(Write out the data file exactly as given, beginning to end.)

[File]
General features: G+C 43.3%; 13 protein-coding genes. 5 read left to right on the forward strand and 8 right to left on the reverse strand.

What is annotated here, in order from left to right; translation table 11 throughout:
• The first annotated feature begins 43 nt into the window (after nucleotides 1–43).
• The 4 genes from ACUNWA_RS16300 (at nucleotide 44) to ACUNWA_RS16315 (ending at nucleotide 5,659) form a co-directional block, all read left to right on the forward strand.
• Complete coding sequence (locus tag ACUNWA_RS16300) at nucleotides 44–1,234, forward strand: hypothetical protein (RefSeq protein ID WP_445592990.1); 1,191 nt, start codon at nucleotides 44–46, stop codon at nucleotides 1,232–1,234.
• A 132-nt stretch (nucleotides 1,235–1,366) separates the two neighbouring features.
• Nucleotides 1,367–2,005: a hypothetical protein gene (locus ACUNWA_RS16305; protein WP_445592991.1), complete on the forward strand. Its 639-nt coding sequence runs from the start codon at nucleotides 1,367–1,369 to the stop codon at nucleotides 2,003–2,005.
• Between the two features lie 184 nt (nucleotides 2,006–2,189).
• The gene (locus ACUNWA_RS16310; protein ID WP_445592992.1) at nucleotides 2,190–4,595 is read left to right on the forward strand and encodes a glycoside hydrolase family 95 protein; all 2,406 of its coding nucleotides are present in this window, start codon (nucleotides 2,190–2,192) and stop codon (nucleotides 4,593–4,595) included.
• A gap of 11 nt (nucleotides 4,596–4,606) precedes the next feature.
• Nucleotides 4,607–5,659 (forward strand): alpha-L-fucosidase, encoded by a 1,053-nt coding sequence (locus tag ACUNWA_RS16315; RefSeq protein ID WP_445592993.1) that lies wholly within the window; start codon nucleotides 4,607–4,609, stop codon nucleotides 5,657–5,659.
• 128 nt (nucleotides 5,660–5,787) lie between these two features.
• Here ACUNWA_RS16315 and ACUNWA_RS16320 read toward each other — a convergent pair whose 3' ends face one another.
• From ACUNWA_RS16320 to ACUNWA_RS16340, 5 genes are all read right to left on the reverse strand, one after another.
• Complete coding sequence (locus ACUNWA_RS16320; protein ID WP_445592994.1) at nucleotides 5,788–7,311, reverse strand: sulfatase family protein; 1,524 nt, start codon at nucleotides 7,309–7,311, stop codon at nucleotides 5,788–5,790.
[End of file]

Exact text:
General features: G+C 43.3%; 13 protein-coding genes. 5 read left to right on the forward strand and 8 right to left on the reverse strand.

What is annotated here, in order from left to right; translation table 11 throughout:
• The first annotated feature begins 43 nt into the window (after nucleotides 1–43).
• The 4 genes from ACUNWA_RS16300 (at nucleotide 44) to ACUNWA_RS16315 (ending at nucleotide 5,659) form a co-directional block, all read left to right on the forward strand.
• Complete coding sequence (locus tag ACUNWA_RS16300) at nucleotides 44–1,234, forward strand: hypothetical protein (RefSeq protein ID WP_445592990.1); 1,191 nt, start codon at nucleotides 44–46, stop codon at nucleotides 1,232–1,234.
• A 132-nt stretch (nucleotides 1,235–1,366) separates the two neighbouring features.
• Nucleotides 1,367–2,005: a hypothetical protein gene (locus ACUNWA_RS16305; protein WP_445592991.1), complete on the forward strand. Its 639-nt coding sequence runs from the start codon at nucleotides 1,367–1,369 to the stop codon at nucleotides 2,003–2,005.
• Between the two features lie 184 nt (nucleotides 2,006–2,189).
• The gene (locus ACUNWA_RS16310; protein ID WP_445592992.1) at nucleotides 2,190–4,595 is read left to right on the forward strand and encodes a glycoside hydrolase family 95 protein; all 2,406 of its coding nucleotides are present in this window, start codon (nucleotides 2,190–2,192) and stop codon (nucleotides 4,593–4,595) included.
• A gap of 11 nt (nucleotides 4,596–4,606) precedes the next feature.
• Nucleotides 4,607–5,659 (forward strand): alpha-L-fucosidase, encoded by a 1,053-nt coding sequence (locus tag ACUNWA_RS16315; RefSeq protein ID WP_445592993.1) that lies wholly within the window; start codon nucleotides 4,607–4,609, stop codon nucleotides 5,657–5,659.
• 128 nt (nucleotides 5,660–5,787) lie between these two features.
• Here ACUNWA_RS16315 and ACUNWA_RS16320 read toward each other — a convergent pair whose 3' ends face one another.
• From ACUNWA_RS16320 to ACUNWA_RS16340, 5 genes are all read right to left on the reverse strand, one after another.
• Complete coding sequence (locus ACUNWA_RS16320; protein ID WP_445592994.1) at nucleotides 5,788–7,311, reverse strand: sulfatase family protein; 1,524 nt, start codon at nucleotides 7,309–7,311, stop codon at nucleotides 5,788–5,790.